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Would you vote for a law that would make criminals of half your neighbors? Initiative 594 would do exactly that.
In their zeal to impose “universal background checks,” the creators of I-594 have written a law that would require nearly all “transfers” of firearms to be conducted at the premises of a Federal Firearms License (FFL) dealer.
I-594 defines transfers as a change of possession, no matter how temporary, including gifts and loans. There are exceptions for family gifts, organized competitions and youth activities, but they are so narrow that most recreational, non-sale transfers would be crimes.
The father who loans a hunting rifle to an adult son during hunting season would commit a misdemeanor (upon the first violation). When the rifle is returned, both father and son would be two-time offenders, and thus felons under I-594.
Shooting buddies who met on public land or their own property to target practice with shared firearms would violate I-594. Routine gun repairs would also be criminalized. The initiative would effectively forbid you from dropping your firearm off with a gunsmith friend unless he had a federal license. Most gunsmiths in this state, often the most skilled, lack federal licenses.
Women are targeted by several provisions. Instructors could no longer provide loaner firearms during introductory women’s self-defense classes. And if your sister were being stalked and in fear of her life, and you loaned her a firearm, you would both be criminals. I-594 has an exception to “prevent imminent death,” but the legal definition of imminent means “about to happen.”
Widows and heirs beware: If your spouse died and you found a couple of handguns in your husband’s sock drawer 61 days after death, then you’d be an accidental felon.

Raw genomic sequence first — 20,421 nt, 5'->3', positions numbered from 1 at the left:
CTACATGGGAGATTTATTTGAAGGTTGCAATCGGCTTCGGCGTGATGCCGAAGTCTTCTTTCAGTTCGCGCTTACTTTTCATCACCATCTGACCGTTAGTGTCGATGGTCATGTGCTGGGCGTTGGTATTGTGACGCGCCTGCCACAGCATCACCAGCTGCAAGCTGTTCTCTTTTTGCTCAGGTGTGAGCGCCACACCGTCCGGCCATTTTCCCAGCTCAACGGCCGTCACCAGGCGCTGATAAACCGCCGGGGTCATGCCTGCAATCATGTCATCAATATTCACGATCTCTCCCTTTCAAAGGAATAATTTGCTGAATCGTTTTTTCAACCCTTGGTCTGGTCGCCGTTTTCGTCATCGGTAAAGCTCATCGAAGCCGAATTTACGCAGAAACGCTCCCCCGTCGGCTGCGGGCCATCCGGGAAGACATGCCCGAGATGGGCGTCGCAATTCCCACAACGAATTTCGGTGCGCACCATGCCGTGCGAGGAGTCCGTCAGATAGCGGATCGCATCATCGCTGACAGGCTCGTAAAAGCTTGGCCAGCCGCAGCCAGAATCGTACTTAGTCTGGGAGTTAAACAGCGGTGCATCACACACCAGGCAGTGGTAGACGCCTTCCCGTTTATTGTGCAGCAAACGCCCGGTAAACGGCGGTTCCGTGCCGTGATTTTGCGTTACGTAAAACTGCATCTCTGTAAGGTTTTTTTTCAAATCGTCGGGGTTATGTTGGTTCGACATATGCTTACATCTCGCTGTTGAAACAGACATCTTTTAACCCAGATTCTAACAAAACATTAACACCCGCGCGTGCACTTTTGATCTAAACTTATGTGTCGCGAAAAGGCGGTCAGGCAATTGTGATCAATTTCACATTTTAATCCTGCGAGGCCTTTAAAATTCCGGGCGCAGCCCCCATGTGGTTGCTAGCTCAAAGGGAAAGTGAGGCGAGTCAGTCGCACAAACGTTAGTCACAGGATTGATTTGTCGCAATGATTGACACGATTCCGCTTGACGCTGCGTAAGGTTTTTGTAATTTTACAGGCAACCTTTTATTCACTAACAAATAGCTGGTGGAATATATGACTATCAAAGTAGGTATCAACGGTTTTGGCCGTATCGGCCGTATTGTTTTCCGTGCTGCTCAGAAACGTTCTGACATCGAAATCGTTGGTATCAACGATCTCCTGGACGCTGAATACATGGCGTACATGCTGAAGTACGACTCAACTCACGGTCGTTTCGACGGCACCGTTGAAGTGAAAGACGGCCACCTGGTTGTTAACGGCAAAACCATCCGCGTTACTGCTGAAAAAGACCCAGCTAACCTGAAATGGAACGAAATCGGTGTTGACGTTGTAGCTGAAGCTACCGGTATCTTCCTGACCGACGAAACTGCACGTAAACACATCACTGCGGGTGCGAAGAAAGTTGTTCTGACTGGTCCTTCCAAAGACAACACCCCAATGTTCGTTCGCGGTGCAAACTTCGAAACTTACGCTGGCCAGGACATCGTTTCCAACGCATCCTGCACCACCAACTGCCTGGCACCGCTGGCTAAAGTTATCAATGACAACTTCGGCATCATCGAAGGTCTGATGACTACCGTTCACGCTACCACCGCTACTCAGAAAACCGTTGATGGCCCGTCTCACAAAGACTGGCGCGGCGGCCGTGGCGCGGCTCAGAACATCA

Read the rest of the article: http://www.bellinghamherald.com/2014/10/19/3919041_no-on-i-594-dont-turn-neighbors.html?rh=1
The visual exchange of gunfire was not captured on camera, but you can hear quite a few shots fired. Hard to tell the exact count with the echoes.
“And the thought that we could not translate that horror into reasonable — I mean, really reasonable gun safety measures that were supported by the vast majority of the American people is for me something that I take personally as a failure,” he said, The Hill reported. “And something that I think we as a society should take as a failure — a glaring failure that I hope will ultimately be rectified.”
Eric Holder, US Attorney General
October 21, 2014
Lamenting that gun control legislation was not passed after the Sandy Hook massacre.
Read the rest of the article: http://www.washingtontimes.com/news/2014/oct/21/eric-holder-sad-i-take-personally-as-a-failure-the/
Massad Ayoob has some great thoughts worth sharing…
We live in a world where the entertainment media and the news media alike have demonized the firearm as a frightening, high-efficiency killing machine. A myth has arisen that I call “hierarchy of lethality.” It is the false belief that the firearm represents the nuclear level of hand-held weaponry, and is somehow more lethal than other deadly weapons.
The general public sees the knife as something less: after all, they’ll open their mail in the morning with something very much like your opponent’s knife, and will slice the roast at dinner tonight with something virtually identical to the blade your opponent wields.
Because it’s an accoutrement of everyday life, they just don’t see the knife as a weapon, even though they know cognitively that it can be turned from culinary aid to murder weapon in a heartbeat. An impact weapon, a “club”? Well, they may see that as even less deadly.
Now, the night comes when you are attacked by a homicidal perpetrator wielding bludgeon or blade. You are forced to shoot him in self-defense. I can almost guarantee where the subsequent attack on you is going to come from:
“He only had a knife!”
“He only had a baseball bat!”
Opposing counsel may attempt to paint you as the bully and coward who used a deadlier weapon than your assailant, and will attempt to convince the jury that your shooting of a man with “a less than lethal weapon” is unfair and therefore improper.
Of course, this flies in the face of the legality of the matter, which is that within their range, the club and the knife are every bit as deadly as the gun…and, in some situations, can be deadlier.
Read the rest of the article: http://www.gundigest.com/concealed-carry-news/the-dangerous-myth-of-hierarchy-of-lethality